Seeking a trend perspective, F.A.S.T. graphs offer the big picture. Please find a post-recession chart illustrating P&G's annual operating cash flows through the end of the 2015 fiscal year.

Results are consistent. Extrapolating this year's 9-month actual OCF yields expectations for another ~$15 billion full-year cash flow haul.

Free Cash Flow

Free cash flow (also called "Owners' Earnings) is operating cash less routine capital expenditures. For capital-intensive businesses, this is a critical metric. Run-and-maintain capex is just as real to an enterprise as operating expense.

From the 10-Q, P&G spent over $2 billion capital through the first nine months of the fiscal year. This is down a bit from previous.

Subtracting capital expenditures from operating cash flow, we find FCF increased from $8.2 billion last year to $9.3 billion this year. Year-over-year results were up smartly.

Astute investors may ask, "Ray, how do we know all the 10-Q capital expenditures are the run-and-maintain variety?" The correct answer is, "We may not." The SEC does not require companies to segregate routine capital from growth capital. If the difference is significant, shareholder-friendly management often offers commentary to this effect, or a secondary table delineating it.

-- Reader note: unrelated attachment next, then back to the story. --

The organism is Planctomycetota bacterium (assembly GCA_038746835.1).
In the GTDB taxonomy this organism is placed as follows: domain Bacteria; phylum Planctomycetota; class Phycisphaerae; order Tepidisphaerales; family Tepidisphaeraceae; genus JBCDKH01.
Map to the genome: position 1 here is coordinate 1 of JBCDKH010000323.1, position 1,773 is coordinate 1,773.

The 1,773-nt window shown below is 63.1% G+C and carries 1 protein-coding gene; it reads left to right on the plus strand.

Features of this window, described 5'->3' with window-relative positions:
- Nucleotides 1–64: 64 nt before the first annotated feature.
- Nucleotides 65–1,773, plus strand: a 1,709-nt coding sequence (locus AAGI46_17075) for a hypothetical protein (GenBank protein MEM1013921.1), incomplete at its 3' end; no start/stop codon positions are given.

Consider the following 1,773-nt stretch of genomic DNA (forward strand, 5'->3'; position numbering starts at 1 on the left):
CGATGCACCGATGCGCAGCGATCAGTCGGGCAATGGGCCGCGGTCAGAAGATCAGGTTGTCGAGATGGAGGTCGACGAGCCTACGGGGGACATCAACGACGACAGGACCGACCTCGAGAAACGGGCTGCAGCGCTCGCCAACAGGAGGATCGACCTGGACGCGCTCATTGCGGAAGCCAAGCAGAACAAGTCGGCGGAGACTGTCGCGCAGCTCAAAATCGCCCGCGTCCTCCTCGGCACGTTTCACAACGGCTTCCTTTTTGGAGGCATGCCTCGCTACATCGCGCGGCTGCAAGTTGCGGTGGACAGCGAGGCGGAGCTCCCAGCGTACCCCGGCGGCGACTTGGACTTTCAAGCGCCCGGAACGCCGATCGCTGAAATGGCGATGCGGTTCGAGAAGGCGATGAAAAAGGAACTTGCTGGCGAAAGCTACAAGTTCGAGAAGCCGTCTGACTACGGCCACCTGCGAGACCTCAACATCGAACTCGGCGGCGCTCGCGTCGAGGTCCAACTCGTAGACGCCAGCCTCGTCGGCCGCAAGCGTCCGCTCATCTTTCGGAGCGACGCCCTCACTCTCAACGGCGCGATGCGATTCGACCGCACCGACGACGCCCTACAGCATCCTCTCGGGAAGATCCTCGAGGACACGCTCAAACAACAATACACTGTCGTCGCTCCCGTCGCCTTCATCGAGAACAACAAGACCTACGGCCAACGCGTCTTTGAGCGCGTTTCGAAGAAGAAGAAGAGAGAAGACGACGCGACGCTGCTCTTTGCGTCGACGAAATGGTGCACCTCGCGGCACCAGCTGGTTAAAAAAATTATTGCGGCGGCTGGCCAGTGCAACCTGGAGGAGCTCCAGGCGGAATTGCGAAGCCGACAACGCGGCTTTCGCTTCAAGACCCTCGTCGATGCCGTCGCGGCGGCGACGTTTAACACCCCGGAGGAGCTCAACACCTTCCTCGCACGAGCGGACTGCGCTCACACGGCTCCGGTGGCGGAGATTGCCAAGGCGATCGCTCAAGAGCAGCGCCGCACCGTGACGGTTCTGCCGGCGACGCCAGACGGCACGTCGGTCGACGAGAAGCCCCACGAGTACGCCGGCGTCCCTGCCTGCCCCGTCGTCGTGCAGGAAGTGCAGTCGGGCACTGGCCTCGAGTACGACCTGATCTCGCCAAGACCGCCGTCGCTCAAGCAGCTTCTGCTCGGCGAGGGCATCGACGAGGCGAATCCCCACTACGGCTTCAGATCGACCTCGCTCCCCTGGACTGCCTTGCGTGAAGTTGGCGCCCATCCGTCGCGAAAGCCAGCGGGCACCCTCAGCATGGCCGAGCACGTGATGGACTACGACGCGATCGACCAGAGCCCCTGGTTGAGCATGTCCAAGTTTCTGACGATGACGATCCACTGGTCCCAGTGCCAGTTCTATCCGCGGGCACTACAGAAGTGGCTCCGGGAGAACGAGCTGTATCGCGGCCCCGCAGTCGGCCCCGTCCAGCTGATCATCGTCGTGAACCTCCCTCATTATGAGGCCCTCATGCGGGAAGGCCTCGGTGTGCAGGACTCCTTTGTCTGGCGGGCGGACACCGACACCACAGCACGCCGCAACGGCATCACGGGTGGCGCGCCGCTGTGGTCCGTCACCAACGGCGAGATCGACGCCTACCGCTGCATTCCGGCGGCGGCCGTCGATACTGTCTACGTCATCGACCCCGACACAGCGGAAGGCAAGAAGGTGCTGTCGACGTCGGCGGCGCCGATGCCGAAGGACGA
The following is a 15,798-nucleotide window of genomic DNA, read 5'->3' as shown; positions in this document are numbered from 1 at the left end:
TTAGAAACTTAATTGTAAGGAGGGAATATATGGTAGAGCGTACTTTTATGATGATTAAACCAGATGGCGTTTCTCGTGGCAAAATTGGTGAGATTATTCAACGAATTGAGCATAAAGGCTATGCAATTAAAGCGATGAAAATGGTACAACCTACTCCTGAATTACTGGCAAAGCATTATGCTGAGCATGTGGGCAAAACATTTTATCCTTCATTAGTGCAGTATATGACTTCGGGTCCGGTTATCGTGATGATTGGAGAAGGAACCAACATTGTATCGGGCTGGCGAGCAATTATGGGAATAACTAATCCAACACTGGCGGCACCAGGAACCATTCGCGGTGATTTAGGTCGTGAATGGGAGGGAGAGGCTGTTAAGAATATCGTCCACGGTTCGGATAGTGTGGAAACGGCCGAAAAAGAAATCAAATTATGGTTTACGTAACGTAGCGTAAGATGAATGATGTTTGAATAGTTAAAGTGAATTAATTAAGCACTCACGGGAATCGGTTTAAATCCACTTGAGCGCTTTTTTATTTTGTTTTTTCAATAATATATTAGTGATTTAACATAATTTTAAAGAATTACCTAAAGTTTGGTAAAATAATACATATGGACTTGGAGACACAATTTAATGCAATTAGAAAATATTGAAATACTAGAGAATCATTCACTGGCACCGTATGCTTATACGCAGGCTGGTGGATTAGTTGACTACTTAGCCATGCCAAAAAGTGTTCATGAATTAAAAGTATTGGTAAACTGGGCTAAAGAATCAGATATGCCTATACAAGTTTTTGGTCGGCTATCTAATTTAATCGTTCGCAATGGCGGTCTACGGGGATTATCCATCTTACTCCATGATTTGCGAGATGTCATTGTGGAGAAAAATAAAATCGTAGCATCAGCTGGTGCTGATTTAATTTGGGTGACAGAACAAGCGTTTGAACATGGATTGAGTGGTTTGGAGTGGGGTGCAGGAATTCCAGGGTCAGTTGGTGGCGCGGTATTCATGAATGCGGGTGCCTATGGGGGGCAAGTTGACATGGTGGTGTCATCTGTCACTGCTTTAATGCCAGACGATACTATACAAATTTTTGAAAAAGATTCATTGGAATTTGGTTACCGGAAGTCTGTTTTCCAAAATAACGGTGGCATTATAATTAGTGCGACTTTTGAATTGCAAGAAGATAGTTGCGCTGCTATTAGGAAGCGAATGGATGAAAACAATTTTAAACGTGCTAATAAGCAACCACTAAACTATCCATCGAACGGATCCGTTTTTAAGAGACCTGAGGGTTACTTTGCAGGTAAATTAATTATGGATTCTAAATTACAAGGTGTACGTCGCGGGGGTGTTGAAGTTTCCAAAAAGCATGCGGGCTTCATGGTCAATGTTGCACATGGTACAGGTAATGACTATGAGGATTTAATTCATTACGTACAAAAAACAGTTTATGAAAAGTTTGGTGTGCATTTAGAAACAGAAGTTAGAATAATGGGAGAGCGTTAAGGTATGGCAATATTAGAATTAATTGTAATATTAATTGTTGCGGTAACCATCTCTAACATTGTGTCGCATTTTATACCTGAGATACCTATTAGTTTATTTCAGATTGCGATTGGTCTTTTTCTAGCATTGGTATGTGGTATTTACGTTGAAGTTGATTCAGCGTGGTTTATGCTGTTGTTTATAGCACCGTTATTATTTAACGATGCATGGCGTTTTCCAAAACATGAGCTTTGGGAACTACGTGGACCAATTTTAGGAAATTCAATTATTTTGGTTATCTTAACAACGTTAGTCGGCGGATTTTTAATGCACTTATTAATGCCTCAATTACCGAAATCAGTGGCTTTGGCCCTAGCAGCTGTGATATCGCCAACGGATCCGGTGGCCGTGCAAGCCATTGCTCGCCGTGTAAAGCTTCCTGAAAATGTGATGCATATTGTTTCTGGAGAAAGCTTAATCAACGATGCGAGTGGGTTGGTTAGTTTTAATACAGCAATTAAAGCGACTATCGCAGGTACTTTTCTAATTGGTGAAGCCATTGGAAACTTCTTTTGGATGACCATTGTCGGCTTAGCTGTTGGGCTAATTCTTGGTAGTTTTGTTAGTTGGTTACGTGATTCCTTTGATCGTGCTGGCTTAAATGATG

For example, many midstream MLPs provide routine capital versus growth capital breakdowns.

Operating Cash Flow Per Share Versus EPS

I believe an underlying principle of a good investment is ensuring the company generates profits largely in cash. Indeed, profits/earnings are subject to accounting rules; some may argue a bit of management manipulation, too.

On the other hand, cash flow statements are "harder to mess with."

Consequently, businesses that generate operating cash flows that are comparable to earnings are more likely to get this investor's seal of approval.

Procter & Gamble is just such a company.

As a matter-of-fact, P&G not only converts profits into cash, it's one of a small subset of businesses whereby free cash flow and profits harmonize.

The table below summarizes Procter & Gamble's 9-month fiscal 2016 results:

Essentially, free cash flow is cash left over after a business pays all its operating expenses plus run-and-maintain capital expenditures. Consistently, Procter & Gamble not only generates significant free cash flow, the figure eclipses GAAP or non-GAAP operating EPS.

This is a characteristic of a wonderful business.

Dividend Coverage As A Function of FCF